The man with her turned around and looked back. He spotted Robbie, frowned, and spoke to Emily. She shook her head vehemently and he walked off with her, glancing once more over his shoulder.
It wasn’t until they’d gone through the glass doors, outside, that Robbie could move again. He ran to the doors and out into the steaming heat in time to see them getting into a cab. Emily first, and then the man shutting her door for her and going around to the other side, while the driver put their bags into the trunk of the car.
Then the driver got in and drove away. He couldn’t even catch another glimpse of Emily before she was gone.
He stood there staring at the space where the cab had been as other cabs pulled up and drove away, as people walked past, as everyone else’s lives moved forwards without him. Remembering ten years before. The way they had said goodbye.
A sharp tap on his shoulder. ‘What are you doing out here? We’ve been looking for you all over the place.’
Marie stood beside him, holding William’s hand. She was frowning. William was wide-eyed under his shock of dark hair, thumb in his mouth.
‘Hey,’ he said. ‘Sorry.’ He kissed Marie’s cheek and knelt down to hug William. ‘You’ve grown in a week, buddy. You look about ten years old now.’
‘I’m four,’ said William through his thumb.
‘I know.’ He kissed his son’s head. ‘You’re gonna love what I built for you at home.’
‘Gramps gave me ten dollars for saying my prayers right.’
‘Twenty,’ corrected Marie. ‘What are you doing out here, Bob? I thought you were going to meet us at the gate.’
‘Yeah,’ he said, straightening up. ‘I just saw someone I used to know, that’s all. Walked them to their taxi.’
‘Well, you took a long time of it. We waited half an hour at least before we started looking. I was going to try the airport lounge next.’
‘They said your flight was delayed out of Chicago.’ He picked up their suitcase, a big battered grey thing like an elderly elephant, and began to walk towards the parking lot. Marie didn’t move, though.
‘You’ve been drinking?’ she said.
‘A beer with lunch. Hours ago.’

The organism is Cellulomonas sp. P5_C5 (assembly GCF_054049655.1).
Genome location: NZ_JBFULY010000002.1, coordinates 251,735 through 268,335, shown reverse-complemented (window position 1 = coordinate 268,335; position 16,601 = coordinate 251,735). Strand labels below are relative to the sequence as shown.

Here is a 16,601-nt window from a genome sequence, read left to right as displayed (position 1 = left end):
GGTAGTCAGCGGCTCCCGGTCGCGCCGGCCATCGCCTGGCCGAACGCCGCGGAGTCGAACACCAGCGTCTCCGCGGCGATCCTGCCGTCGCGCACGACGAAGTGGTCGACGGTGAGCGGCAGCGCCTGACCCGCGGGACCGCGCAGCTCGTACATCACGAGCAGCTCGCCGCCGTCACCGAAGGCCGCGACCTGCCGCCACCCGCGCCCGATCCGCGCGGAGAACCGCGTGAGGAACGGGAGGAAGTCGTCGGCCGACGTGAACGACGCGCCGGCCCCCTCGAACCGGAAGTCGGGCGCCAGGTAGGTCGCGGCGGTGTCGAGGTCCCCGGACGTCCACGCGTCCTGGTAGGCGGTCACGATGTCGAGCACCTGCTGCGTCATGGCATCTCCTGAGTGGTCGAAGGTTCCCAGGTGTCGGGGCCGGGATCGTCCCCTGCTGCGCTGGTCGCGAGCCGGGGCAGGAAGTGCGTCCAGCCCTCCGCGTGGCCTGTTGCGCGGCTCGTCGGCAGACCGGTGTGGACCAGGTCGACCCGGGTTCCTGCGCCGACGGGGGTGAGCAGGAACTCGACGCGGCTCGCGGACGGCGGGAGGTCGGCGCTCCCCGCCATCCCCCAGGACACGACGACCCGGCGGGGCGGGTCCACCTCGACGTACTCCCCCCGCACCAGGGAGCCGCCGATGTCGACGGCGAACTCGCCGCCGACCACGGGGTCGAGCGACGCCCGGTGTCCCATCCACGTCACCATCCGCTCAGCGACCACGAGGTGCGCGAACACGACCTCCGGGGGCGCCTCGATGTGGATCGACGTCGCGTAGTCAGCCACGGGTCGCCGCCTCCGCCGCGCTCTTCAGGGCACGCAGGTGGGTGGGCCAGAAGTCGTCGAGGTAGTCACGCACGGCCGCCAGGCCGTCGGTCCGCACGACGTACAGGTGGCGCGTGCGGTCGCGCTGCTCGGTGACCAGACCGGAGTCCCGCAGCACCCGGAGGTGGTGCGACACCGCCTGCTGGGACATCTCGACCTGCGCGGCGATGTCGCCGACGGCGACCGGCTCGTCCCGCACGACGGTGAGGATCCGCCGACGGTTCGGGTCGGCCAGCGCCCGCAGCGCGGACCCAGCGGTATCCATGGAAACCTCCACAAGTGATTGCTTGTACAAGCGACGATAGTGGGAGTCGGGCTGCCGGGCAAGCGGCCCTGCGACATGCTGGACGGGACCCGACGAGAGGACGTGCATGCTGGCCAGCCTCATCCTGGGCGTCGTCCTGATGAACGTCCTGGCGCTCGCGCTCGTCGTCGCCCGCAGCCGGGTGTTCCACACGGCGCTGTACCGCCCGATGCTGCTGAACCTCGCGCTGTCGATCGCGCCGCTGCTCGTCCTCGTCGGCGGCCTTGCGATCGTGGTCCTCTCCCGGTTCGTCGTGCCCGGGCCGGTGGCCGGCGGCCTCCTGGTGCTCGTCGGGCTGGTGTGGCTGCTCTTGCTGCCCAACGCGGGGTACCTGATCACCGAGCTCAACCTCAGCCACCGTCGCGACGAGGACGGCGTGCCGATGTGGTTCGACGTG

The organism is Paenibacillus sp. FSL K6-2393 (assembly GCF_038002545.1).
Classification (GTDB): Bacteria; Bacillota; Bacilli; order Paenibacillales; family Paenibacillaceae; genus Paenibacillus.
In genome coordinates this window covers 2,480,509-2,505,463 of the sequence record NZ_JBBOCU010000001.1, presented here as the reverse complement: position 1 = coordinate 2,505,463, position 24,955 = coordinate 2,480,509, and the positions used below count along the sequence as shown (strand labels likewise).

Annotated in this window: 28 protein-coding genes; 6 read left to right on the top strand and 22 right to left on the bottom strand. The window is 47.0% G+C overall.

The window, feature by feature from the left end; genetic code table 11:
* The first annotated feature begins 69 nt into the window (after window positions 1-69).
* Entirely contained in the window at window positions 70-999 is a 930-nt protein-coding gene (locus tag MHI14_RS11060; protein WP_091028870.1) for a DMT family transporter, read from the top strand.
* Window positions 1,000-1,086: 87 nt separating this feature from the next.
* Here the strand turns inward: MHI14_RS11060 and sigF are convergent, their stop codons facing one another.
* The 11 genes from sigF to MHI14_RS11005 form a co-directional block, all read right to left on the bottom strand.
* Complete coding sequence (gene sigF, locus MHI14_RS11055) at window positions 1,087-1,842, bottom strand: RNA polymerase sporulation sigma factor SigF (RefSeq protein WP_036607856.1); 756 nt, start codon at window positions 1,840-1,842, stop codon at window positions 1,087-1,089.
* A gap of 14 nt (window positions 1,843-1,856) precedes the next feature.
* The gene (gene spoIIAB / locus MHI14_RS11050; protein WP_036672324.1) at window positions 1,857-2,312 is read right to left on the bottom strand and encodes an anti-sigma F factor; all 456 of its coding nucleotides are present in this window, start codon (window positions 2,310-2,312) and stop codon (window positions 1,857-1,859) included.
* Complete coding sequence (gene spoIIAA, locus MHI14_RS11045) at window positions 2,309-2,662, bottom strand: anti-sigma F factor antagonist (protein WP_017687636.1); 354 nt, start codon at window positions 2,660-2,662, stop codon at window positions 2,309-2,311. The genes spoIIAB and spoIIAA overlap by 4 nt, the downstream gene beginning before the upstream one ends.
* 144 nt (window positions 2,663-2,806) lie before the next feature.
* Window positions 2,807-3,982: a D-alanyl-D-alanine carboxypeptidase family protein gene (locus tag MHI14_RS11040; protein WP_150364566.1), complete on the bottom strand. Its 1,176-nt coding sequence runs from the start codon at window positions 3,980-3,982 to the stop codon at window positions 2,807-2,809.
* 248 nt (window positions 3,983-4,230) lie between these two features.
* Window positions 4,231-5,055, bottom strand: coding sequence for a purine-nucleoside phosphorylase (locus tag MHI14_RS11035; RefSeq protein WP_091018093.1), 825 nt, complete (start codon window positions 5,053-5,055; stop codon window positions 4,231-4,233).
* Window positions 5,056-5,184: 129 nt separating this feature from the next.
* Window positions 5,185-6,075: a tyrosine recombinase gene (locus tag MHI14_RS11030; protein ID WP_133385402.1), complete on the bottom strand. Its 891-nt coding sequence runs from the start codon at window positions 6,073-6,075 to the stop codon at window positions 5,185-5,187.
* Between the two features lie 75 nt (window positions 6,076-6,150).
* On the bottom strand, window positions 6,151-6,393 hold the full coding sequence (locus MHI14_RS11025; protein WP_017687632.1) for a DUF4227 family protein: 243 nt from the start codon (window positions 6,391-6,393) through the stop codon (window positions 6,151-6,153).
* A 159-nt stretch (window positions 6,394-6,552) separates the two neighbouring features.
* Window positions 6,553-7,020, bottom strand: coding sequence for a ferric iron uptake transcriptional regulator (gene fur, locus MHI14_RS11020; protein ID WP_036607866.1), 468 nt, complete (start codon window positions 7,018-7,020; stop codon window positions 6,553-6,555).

‘Doesn’t smell like beer.’
With his free hand, he pulled the Life Savers out of his jeans and popped one into his mouth. ‘Want one, buddy?’ he asked, passing the roll to William, who took three.
‘I know what beer smells like, Robert.’
‘How are Gloria and Les? You gave them my love, right?’ Out of habit he slipped his arm around Marie’s waist, his hand on her hip to placate her.
‘Oh, Mom’s sciatica is bothering her again, and Dad gives her no sympathy as usual. He says—’
He walked to where he’d parked the car, family unit, nodding and making noises in the right place, carrying the suitcase, watching the dark head of his child as he walked in front of them.
His mind was in the cab that had driven away, carrying Emily.
Christopher waited until they were alone in their room to ask her. Her parents were in bed, and Polly had gone out with some young people she’d met on the beach the day before. Emily came out of the bathroom in her dressing gown, her hair tucked under a towel, her skin still damp and cooling in the air conditioning, and Christopher, stretched on the bed, looked up from the journal he was reading.
‘Darling,’ he said, sounding carefully nonchalant, ‘who was that man who called your name in the airport this afternoon?’
She couldn’t look at him. Instead she went to the dressing table and sat down, unwinding the towel from her hair. ‘I can’t get used to having so much space. And carpets.’
Christopher didn’t reply. She knew him well; she knew he wouldn’t ask again, but she also knew that he wouldn’t stop thinking about it. Christopher hated confrontation. In all their time together, she had only seen him truly angry once. And that had been ten years ago.